Associated Press does a little feature on Court TV's Diane Dimond and her scoops on the Michael Jackson sexual abuse case.
A few months ago, reporter Diane Dimond told Court TV Chairman Henry Schleiff that she was working on a great story and would need him to commit money and manpower to help dig it out. But even in the privacy of his office, she wouldn't tell Schleiff what the story was.
Intrigued, he gave Dimond the go-ahead. Schleiff was rewarded in late November when she broke the story of authorities searching Michael Jackson's Neverland ranch for evidence, the precursor to molestation charges filed against the pop star.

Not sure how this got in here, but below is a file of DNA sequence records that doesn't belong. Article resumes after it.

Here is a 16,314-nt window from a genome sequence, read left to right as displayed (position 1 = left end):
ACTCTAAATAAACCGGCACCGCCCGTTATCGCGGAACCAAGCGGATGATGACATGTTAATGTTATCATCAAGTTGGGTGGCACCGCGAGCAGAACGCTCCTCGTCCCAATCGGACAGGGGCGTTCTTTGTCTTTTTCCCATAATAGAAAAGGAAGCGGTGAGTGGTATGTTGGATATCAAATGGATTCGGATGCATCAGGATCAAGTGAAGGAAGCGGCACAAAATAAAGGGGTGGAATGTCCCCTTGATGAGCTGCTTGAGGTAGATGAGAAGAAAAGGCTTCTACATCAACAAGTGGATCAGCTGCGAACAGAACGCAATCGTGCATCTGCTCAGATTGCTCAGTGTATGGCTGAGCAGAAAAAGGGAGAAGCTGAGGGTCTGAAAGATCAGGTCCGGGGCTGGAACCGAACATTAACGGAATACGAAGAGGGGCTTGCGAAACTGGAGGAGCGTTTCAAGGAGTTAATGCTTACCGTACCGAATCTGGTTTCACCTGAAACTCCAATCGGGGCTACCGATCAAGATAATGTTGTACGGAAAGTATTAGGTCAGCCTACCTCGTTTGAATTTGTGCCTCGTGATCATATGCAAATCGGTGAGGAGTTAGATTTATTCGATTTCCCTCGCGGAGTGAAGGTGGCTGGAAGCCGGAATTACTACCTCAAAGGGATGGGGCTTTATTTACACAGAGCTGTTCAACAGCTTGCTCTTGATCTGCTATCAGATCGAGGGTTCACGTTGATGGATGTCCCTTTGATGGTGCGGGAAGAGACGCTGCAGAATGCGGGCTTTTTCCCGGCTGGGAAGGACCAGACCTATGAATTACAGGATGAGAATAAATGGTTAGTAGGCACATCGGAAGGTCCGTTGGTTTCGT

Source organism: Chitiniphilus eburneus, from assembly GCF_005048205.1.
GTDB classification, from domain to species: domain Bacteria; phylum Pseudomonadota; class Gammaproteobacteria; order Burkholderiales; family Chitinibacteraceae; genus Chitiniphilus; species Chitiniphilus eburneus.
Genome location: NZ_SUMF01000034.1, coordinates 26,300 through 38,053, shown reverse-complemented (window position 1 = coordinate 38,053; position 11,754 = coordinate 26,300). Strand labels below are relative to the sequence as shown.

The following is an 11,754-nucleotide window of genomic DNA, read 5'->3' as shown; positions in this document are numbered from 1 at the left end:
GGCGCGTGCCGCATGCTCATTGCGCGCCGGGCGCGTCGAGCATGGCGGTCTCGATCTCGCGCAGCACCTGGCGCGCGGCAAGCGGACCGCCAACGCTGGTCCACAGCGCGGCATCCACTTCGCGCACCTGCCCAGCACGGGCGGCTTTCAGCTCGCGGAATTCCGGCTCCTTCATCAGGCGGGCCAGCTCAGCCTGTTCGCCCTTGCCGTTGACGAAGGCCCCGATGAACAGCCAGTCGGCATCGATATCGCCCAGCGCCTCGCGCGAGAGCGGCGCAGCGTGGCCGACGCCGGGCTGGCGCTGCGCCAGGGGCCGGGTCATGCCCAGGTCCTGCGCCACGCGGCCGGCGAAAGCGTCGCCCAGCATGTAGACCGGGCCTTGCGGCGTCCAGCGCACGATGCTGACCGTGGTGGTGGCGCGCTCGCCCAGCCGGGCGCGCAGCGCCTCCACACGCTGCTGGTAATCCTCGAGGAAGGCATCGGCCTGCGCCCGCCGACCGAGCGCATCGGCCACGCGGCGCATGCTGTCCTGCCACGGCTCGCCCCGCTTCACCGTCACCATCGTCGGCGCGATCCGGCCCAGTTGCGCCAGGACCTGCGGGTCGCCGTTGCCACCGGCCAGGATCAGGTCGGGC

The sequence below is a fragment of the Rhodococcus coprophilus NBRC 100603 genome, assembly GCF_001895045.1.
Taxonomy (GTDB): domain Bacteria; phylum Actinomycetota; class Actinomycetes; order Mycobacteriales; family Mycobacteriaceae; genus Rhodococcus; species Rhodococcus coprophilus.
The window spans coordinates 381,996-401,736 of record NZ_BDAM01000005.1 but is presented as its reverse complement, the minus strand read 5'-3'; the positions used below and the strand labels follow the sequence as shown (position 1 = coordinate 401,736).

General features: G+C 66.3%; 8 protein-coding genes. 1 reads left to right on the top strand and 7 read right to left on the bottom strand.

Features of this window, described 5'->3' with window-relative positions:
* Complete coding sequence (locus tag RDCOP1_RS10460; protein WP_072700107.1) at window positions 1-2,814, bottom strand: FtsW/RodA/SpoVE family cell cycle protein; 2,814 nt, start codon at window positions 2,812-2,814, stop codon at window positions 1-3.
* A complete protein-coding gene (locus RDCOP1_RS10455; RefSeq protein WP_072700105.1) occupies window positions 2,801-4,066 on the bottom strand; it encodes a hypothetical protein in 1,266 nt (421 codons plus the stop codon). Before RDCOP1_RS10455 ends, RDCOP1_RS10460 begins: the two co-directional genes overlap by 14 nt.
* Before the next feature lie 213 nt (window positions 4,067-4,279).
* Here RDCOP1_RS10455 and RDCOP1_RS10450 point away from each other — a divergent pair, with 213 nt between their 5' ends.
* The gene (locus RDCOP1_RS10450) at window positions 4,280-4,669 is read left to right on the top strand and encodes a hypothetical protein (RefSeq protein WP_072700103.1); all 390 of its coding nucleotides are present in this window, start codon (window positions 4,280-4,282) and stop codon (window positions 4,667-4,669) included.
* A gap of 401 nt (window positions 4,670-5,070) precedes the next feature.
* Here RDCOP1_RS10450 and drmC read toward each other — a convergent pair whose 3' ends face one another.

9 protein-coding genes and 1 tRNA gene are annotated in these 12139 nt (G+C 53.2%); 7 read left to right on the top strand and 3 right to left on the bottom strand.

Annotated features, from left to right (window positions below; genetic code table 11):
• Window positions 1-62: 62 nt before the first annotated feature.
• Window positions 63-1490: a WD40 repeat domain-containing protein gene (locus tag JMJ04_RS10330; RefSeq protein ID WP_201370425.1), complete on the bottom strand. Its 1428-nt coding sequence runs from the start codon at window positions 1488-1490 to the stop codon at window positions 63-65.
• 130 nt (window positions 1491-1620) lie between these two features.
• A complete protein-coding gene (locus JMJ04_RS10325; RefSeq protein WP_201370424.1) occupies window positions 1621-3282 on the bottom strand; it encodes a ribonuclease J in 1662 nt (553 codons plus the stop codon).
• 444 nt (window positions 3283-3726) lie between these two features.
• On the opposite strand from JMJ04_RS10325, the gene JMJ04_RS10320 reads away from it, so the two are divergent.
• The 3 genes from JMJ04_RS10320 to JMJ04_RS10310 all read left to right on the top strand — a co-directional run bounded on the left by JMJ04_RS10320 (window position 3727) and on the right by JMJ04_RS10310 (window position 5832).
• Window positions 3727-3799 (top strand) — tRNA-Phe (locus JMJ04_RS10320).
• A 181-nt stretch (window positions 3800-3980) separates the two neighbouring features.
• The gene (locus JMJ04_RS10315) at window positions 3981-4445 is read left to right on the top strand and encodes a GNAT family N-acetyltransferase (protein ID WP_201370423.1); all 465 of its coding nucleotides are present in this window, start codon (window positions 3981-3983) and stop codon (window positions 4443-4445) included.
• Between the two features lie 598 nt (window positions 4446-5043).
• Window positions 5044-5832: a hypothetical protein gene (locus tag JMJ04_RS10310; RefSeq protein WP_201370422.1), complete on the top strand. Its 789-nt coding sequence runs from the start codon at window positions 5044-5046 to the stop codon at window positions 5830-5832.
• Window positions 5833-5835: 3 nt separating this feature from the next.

Dimond's work has put the network out front on what is certain to be one of the biggest legal stories of 2004 - no small matter when you're a news network devoted to crime and punishment.
Her tough reporting has also left Dimond vulnerable to charges that she's too identified with the prosecution, and that Court TV's coup could crumble if the case against Jackson does.
Earlier: Scoops pay off